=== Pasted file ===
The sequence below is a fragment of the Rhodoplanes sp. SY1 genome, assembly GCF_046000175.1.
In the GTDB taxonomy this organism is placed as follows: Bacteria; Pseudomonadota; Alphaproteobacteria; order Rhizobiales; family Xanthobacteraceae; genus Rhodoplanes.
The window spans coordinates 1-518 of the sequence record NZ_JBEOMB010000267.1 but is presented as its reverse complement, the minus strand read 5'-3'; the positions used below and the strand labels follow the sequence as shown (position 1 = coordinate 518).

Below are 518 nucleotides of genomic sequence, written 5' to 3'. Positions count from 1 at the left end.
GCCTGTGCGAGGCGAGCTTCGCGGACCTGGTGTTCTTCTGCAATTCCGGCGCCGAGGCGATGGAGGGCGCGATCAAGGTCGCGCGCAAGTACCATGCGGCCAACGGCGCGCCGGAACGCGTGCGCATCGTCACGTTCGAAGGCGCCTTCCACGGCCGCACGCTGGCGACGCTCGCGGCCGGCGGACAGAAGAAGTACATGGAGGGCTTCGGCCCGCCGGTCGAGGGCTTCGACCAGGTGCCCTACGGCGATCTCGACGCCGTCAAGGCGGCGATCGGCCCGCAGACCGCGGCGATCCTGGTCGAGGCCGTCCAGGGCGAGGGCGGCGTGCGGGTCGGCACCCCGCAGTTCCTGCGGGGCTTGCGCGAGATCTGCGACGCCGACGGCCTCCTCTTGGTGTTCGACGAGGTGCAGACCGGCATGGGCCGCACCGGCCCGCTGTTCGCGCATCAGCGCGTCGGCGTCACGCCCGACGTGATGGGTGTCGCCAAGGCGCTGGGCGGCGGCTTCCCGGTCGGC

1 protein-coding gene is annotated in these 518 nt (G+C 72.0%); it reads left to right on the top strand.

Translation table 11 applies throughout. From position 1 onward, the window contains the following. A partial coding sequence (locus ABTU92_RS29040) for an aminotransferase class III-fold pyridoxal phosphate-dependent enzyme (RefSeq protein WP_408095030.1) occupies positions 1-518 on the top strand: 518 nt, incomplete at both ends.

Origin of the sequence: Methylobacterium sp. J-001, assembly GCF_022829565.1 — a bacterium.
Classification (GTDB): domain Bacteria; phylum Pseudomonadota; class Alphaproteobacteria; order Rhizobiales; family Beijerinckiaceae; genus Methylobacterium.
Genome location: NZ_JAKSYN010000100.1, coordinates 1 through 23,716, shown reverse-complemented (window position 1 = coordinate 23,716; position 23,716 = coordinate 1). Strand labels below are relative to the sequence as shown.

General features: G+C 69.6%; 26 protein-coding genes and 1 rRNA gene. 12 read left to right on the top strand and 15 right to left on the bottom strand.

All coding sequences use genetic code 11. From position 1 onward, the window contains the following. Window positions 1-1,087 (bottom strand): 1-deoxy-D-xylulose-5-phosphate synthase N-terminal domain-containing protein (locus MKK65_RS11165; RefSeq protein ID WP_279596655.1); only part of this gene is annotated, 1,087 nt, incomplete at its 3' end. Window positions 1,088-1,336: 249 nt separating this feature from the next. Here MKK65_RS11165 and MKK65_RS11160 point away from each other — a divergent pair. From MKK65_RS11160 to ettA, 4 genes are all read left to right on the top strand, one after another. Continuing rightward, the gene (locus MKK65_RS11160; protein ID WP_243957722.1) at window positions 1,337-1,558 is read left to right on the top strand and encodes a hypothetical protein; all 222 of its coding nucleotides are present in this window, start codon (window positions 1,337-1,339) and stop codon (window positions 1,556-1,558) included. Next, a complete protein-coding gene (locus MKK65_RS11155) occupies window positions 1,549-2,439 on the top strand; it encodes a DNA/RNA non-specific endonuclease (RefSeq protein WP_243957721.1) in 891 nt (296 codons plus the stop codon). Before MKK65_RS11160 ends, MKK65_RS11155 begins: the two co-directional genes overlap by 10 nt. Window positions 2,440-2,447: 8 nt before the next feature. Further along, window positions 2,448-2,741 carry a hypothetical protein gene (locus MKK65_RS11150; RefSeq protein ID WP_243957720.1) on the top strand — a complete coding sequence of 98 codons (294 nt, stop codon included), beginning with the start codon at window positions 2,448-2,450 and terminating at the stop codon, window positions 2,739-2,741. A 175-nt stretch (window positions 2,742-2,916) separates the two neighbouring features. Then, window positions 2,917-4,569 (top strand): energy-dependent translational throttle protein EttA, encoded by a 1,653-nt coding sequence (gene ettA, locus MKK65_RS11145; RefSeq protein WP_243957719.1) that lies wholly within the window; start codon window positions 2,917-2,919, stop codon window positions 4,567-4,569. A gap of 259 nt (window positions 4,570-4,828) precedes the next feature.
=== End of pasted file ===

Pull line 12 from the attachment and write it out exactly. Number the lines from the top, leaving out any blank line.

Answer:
All coding sequences use genetic code 11. From position 1 onward, the window contains the following. Window positions 1-1,087 (bottom strand): 1-deoxy-D-xylulose-5-phosphate synthase N-terminal domain-containing protein (locus MKK65_RS11165; RefSeq protein ID WP_279596655.1); only part of this gene is annotated, 1,087 nt, incomplete at its 3' end. Window positions 1,088-1,336: 249 nt separating this feature from the next. Here MKK65_RS11165 and MKK65_RS11160 point away from each other — a divergent pair. From MKK65_RS11160 to ettA, 4 genes are all read left to right on the top strand, one after another. Continuing rightward, the gene (locus MKK65_RS11160; protein ID WP_243957722.1) at window positions 1,337-1,558 is read left to right on the top strand and encodes a hypothetical protein; all 222 of its coding nucleotides are present in this window, start codon (window positions 1,337-1,339) and stop codon (window positions 1,556-1,558) included. Next, a complete protein-coding gene (locus MKK65_RS11155) occupies window positions 1,549-2,439 on the top strand; it encodes a DNA/RNA non-specific endonuclease (RefSeq protein WP_243957721.1) in 891 nt (296 codons plus the stop codon). Before MKK65_RS11160 ends, MKK65_RS11155 begins: the two co-directional genes overlap by 10 nt. Window positions 2,440-2,447: 8 nt before the next feature. Further along, window positions 2,448-2,741 carry a hypothetical protein gene (locus MKK65_RS11150; RefSeq protein ID WP_243957720.1) on the top strand — a complete coding sequence of 98 codons (294 nt, stop codon included), beginning with the start codon at window positions 2,448-2,450 and terminating at the stop codon, window positions 2,739-2,741. A 175-nt stretch (window positions 2,742-2,916) separates the two neighbouring features. Then, window positions 2,917-4,569 (top strand): energy-dependent translational throttle protein EttA, encoded by a 1,653-nt coding sequence (gene ettA, locus MKK65_RS11145; RefSeq protein WP_243957719.1) that lies wholly within the window; start codon window positions 2,917-2,919, stop codon window positions 4,567-4,569. A gap of 259 nt (window positions 4,570-4,828) precedes the next feature.